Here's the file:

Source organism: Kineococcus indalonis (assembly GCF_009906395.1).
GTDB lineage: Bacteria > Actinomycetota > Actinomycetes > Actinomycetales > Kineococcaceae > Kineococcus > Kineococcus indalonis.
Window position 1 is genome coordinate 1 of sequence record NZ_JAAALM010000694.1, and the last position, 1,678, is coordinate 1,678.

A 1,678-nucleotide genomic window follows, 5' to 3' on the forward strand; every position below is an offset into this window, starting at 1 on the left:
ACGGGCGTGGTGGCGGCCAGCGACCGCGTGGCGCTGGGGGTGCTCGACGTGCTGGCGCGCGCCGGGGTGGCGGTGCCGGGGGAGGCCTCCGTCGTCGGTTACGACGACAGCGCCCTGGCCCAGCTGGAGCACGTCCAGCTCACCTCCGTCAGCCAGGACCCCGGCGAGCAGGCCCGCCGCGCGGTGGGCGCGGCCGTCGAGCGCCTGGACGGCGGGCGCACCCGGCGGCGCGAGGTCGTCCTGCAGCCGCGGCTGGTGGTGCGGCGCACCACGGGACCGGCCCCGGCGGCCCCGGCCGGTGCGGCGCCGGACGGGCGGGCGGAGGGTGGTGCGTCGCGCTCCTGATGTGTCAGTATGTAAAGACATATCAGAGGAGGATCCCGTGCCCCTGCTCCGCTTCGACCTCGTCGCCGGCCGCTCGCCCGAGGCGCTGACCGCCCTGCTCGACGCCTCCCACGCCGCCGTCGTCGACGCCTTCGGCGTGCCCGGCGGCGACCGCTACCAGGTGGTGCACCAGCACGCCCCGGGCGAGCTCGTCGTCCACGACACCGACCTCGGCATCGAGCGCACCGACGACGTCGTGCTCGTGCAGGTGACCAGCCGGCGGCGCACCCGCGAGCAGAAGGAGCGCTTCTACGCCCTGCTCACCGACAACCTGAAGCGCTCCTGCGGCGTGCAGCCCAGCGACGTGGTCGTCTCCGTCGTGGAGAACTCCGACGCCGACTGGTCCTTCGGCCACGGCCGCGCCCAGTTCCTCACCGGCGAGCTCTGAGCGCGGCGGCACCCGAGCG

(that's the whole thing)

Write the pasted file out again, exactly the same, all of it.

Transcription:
Source organism: Kineococcus indalonis (assembly GCF_009906395.1).
GTDB lineage: Bacteria > Actinomycetota > Actinomycetes > Actinomycetales > Kineococcaceae > Kineococcus > Kineococcus indalonis.
Window position 1 is genome coordinate 1 of sequence record NZ_JAAALM010000694.1, and the last position, 1,678, is coordinate 1,678.

A 1,678-nucleotide genomic window follows, 5' to 3' on the forward strand; every position below is an offset into this window, starting at 1 on the left:
ACGGGCGTGGTGGCGGCCAGCGACCGCGTGGCGCTGGGGGTGCTCGACGTGCTGGCGCGCGCCGGGGTGGCGGTGCCGGGGGAGGCCTCCGTCGTCGGTTACGACGACAGCGCCCTGGCCCAGCTGGAGCACGTCCAGCTCACCTCCGTCAGCCAGGACCCCGGCGAGCAGGCCCGCCGCGCGGTGGGCGCGGCCGTCGAGCGCCTGGACGGCGGGCGCACCCGGCGGCGCGAGGTCGTCCTGCAGCCGCGGCTGGTGGTGCGGCGCACCACGGGACCGGCCCCGGCGGCCCCGGCCGGTGCGGCGCCGGACGGGCGGGCGGAGGGTGGTGCGTCGCGCTCCTGATGTGTCAGTATGTAAAGACATATCAGAGGAGGATCCCGTGCCCCTGCTCCGCTTCGACCTCGTCGCCGGCCGCTCGCCCGAGGCGCTGACCGCCCTGCTCGACGCCTCCCACGCCGCCGTCGTCGACGCCTTCGGCGTGCCCGGCGGCGACCGCTACCAGGTGGTGCACCAGCACGCCCCGGGCGAGCTCGTCGTCCACGACACCGACCTCGGCATCGAGCGCACCGACGACGTCGTGCTCGTGCAGGTGACCAGCCGGCGGCGCACCCGCGAGCAGAAGGAGCGCTTCTACGCCCTGCTCACCGACAACCTGAAGCGCTCCTGCGGCGTGCAGCCCAGCGACGTGGTCGTCTCCGTCGTGGAGAACTCCGACGCCGACTGGTCCTTCGGCCACGGCCGCGCCCAGTTCCTCACCGGCGAGCTCTGAGCGCGGCGGCACCCGAGCG